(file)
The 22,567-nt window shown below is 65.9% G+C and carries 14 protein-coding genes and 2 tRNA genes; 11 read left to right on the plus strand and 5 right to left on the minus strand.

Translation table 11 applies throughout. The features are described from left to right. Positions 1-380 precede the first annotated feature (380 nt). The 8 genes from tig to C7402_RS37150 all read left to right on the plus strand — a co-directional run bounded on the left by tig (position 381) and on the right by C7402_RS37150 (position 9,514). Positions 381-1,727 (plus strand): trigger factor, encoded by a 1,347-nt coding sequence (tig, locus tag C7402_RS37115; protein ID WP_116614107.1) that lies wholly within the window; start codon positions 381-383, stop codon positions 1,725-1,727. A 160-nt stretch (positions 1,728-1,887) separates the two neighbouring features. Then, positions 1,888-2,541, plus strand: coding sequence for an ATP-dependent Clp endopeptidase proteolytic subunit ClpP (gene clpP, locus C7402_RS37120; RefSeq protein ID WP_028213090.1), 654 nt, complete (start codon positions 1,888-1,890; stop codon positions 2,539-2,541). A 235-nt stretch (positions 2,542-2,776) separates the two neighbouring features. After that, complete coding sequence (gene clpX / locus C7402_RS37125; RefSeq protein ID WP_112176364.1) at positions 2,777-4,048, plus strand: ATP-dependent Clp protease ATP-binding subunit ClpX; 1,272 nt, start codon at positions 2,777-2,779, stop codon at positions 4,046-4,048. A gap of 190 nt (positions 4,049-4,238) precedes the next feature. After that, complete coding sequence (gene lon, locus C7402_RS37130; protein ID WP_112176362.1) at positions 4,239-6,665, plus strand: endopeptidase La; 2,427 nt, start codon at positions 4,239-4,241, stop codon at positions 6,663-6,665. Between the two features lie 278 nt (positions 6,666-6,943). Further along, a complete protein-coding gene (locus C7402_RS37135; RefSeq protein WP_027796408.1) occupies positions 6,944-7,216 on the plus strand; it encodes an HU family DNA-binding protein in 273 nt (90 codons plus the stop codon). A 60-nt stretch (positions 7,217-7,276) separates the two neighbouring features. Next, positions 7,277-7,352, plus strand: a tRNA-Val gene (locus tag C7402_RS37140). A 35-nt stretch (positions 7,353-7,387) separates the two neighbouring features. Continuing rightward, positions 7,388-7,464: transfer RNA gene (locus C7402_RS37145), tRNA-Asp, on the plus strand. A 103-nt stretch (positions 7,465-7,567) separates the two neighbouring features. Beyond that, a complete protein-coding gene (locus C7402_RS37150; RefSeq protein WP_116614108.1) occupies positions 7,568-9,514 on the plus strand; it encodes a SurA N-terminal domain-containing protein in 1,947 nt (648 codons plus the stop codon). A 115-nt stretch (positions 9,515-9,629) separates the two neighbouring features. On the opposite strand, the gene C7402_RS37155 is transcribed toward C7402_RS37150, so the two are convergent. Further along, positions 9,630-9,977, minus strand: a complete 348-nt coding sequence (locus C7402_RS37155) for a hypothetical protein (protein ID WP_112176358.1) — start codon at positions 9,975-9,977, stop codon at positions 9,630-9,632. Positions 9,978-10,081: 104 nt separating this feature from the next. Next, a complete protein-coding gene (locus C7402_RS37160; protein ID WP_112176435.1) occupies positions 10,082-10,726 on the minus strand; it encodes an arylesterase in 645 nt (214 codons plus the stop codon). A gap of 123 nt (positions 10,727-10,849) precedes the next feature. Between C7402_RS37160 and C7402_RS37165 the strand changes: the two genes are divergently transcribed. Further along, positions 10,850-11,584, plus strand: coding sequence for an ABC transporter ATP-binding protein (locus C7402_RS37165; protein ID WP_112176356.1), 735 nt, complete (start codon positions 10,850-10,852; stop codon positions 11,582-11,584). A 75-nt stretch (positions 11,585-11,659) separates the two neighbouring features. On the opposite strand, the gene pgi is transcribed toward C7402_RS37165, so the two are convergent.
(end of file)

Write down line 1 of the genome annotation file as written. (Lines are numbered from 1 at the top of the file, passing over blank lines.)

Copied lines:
The 22,567-nt window shown below is 65.9% G+C and carries 14 protein-coding genes and 2 tRNA genes; 11 read left to right on the plus strand and 5 right to left on the minus strand.